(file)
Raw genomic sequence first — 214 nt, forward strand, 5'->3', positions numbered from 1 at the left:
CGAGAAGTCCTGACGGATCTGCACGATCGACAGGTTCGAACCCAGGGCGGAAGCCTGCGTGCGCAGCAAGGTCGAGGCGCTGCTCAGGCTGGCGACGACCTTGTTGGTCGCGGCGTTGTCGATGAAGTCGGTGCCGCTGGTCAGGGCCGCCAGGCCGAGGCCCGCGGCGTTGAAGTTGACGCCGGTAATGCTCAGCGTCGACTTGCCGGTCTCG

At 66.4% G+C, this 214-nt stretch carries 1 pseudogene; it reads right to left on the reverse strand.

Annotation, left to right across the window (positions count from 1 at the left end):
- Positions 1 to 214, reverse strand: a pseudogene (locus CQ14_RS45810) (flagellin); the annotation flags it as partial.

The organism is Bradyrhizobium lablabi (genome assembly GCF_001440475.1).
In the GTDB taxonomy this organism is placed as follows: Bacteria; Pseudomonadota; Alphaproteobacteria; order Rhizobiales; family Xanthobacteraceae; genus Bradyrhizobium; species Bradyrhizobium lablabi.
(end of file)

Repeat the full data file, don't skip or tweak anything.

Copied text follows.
Raw genomic sequence first — 214 nt, forward strand, 5'->3', positions numbered from 1 at the left:
CGAGAAGTCCTGACGGATCTGCACGATCGACAGGTTCGAACCCAGGGCGGAAGCCTGCGTGCGCAGCAAGGTCGAGGCGCTGCTCAGGCTGGCGACGACCTTGTTGGTCGCGGCGTTGTCGATGAAGTCGGTGCCGCTGGTCAGGGCCGCCAGGCCGAGGCCCGCGGCGTTGAAGTTGACGCCGGTAATGCTCAGCGTCGACTTGCCGGTCTCG

At 66.4% G+C, this 214-nt stretch carries 1 pseudogene; it reads right to left on the reverse strand.

Annotation, left to right across the window (positions count from 1 at the left end):
- Positions 1 to 214, reverse strand: a pseudogene (locus CQ14_RS45810) (flagellin); the annotation flags it as partial.

The organism is Bradyrhizobium lablabi (genome assembly GCF_001440475.1).
In the GTDB taxonomy this organism is placed as follows: Bacteria; Pseudomonadota; Alphaproteobacteria; order Rhizobiales; family Xanthobacteraceae; genus Bradyrhizobium; species Bradyrhizobium lablabi.